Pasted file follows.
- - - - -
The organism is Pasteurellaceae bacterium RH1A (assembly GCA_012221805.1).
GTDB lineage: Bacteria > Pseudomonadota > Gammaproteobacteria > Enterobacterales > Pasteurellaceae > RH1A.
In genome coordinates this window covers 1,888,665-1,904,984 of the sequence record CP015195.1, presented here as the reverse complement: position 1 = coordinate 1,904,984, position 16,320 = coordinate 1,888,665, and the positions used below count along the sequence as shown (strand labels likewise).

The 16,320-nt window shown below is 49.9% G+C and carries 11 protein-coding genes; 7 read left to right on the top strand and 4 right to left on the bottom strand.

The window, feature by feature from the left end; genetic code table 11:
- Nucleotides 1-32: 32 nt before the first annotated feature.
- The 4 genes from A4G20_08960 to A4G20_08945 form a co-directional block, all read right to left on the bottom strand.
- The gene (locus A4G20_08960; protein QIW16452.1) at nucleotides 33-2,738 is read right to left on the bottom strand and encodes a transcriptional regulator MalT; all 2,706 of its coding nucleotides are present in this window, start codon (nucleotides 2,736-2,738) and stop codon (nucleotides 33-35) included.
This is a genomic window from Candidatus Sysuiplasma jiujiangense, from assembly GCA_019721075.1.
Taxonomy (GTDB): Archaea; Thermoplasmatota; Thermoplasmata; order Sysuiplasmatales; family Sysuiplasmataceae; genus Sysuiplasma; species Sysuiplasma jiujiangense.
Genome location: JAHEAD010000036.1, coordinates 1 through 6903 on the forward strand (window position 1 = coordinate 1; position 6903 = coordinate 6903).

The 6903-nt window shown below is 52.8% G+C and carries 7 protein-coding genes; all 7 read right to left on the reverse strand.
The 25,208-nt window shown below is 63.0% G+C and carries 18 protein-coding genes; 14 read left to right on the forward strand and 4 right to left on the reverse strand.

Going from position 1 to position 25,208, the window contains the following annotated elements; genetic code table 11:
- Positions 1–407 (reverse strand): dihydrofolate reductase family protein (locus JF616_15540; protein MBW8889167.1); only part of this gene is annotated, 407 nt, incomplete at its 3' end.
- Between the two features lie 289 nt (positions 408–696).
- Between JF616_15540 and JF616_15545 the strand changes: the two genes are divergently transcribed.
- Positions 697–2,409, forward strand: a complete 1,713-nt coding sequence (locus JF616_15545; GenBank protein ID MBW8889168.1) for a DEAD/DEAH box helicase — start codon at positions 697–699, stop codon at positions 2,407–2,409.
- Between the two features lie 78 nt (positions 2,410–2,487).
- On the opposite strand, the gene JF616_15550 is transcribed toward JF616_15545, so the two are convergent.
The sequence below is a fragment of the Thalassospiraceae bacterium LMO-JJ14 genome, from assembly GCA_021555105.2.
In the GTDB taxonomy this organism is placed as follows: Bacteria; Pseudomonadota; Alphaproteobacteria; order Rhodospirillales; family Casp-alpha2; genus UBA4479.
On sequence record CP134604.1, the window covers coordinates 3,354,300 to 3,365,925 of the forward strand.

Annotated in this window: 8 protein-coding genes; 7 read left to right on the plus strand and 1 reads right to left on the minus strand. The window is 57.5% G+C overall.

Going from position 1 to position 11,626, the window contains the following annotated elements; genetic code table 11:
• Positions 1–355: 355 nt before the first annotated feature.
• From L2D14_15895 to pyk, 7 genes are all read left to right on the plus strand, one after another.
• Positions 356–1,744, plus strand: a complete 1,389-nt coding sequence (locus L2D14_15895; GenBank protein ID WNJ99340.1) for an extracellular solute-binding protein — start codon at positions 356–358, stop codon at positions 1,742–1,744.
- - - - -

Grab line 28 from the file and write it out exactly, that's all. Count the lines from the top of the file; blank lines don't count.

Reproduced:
• Positions 356–1,744, plus strand: a complete 1,389-nt coding sequence (locus L2D14_15895; GenBank protein ID WNJ99340.1) for an extracellular solute-binding protein — start codon at positions 356–358, stop codon at positions 1,742–1,744.